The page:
After multiple emails, letters, and phone calls, it became clear that the city would not budge. By September, after 9 months of discussing the issue with officials, and making it crystal clear that University Heights was in the wrong, Jeff told me that the Law Director promised to send him a letter explaining the city's position and declaring that they had no intention of removing the signs.

At this point, I began discussing options for legal action with our attorneys, waiting only for the Law Director's official letter so that we could then formally respond. But that letter never arrived. And despite repeated requests for the letter, nothing changed through the holidays and into the new year.

I told Jeff the city must just be stalling, hoping for us to give up. And I was convinced that legal action was the only option to get those signs removed.

But then, on January 22, 2018, as I sat waiting for a plane in New York's LaGuardia Airport, I received an email from Jeff:

Guess what!

I took a call last hour from University Heights mayor Michael Brennan. He informed me that after a careful review of the pertinent laws, the city could find no justification for keeping the "No Concealed Handguns" signs posted.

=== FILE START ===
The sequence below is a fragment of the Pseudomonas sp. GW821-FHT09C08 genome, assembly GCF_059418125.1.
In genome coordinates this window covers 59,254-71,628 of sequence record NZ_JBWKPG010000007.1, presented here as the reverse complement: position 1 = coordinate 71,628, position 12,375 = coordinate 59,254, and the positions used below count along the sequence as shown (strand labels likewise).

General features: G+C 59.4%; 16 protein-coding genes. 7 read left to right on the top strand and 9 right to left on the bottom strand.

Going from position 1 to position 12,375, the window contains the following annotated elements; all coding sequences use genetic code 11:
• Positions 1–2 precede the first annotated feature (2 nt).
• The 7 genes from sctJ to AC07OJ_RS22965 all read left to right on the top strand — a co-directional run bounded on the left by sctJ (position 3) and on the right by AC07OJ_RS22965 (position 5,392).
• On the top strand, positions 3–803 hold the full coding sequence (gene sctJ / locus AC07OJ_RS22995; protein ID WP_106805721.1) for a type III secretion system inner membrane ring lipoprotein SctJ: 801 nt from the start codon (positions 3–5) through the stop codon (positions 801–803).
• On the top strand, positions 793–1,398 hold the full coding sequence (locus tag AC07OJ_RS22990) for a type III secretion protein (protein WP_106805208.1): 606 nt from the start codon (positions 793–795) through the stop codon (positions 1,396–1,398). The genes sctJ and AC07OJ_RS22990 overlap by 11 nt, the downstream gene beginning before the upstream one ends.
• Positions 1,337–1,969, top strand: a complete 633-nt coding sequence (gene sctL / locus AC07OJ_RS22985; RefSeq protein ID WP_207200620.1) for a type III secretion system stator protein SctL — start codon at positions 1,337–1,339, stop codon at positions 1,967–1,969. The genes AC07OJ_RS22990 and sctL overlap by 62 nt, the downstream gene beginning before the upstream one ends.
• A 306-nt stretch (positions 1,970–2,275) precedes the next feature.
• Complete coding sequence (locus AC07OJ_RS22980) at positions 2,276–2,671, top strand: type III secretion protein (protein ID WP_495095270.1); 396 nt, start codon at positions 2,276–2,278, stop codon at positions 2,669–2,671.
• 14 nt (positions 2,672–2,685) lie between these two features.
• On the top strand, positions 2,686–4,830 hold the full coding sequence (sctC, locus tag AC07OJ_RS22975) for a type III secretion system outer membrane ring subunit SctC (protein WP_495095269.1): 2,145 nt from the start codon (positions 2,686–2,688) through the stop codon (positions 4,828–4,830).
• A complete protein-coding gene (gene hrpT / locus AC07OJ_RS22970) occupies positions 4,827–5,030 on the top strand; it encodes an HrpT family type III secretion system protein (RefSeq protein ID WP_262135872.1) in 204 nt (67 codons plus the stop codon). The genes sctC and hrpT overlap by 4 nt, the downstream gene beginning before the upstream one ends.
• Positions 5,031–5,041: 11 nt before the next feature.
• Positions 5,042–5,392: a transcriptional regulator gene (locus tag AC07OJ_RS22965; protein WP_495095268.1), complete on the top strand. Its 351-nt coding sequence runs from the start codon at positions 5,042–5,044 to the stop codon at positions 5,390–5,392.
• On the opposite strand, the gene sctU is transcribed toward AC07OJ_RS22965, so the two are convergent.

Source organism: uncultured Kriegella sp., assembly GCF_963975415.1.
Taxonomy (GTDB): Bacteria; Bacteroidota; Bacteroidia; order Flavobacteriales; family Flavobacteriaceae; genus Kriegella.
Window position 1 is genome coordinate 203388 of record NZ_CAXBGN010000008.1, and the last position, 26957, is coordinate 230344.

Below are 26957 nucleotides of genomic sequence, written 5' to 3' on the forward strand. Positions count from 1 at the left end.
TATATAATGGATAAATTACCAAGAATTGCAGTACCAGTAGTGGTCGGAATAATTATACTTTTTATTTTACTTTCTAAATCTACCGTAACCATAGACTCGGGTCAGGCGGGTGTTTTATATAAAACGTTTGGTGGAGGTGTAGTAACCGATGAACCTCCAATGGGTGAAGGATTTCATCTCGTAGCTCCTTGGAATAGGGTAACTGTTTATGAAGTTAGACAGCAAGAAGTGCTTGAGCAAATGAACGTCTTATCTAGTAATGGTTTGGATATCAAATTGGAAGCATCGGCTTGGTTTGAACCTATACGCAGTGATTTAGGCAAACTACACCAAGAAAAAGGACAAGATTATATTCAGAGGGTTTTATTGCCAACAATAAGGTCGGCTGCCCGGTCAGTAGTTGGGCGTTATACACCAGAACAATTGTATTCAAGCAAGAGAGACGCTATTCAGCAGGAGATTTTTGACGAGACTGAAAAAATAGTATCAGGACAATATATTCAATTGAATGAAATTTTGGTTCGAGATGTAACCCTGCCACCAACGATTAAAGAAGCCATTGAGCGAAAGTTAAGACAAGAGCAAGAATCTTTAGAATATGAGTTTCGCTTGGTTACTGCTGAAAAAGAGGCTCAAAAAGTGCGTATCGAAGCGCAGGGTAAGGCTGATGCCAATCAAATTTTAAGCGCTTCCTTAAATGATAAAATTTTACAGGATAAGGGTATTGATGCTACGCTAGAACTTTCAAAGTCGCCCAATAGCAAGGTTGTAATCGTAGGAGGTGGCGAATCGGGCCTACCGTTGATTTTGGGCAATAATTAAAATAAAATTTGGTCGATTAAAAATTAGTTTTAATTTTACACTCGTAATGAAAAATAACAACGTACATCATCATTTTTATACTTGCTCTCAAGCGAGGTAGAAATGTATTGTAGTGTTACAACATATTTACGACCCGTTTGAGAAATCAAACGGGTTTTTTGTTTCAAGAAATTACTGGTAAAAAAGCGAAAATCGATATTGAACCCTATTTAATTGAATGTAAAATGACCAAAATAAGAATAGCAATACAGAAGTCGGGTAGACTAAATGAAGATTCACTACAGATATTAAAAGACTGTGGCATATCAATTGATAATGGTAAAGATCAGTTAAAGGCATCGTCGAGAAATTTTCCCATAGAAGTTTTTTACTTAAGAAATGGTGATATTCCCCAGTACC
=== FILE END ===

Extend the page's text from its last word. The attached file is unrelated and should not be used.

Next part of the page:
Last week he advised the Service Department to remove the signs. I am sending you this email from Purvis Park and can attest that all four signs that were previously posted have been removed.

Wow. What had happened here? I can only speculate, but the tide may have turned after the November 7, 2017 election, when Michael Dylan Brennan, an attorney with no record of holding public office, defeated University Heights incumbent Mayor Susan Infeld.

According to, Infeld had a "rocky relationship" with City Council, and all but one of the council members endorsed her opponent Brennan for Mayor. It was shortly after the election that the no-gun sign stalemate ended and the city changed its mind. So it's not a stretch to assume that former Mayor Infeld had been the real problem, or certainly wasn't willing to fix the problem, and that incoming Mayor Brennan used his power to review the law and do the right thing.

Yes, the no-gun signs were old and faded. But they were an infringement to our rights as Ohioans. Getting them removed represents not just a victory for Jeff and for other law-abiding citizens, but a victory for law and order itself, a pillar of our civilization. Our elected officials, and our government, must abide by the same laws as the rest of us. And as we see this core concept challenged across America, it's important for all of us to speak up, push back, and through victories large and small, keep fighting for our Constitutional Democracy.

Dean Rieck is Executive Director of Buckeye Firearms Association, a former competitive shooter, NRA Patron Member, #1 NRA Recruiter for 2013, business owner and partner with Second Call Defense.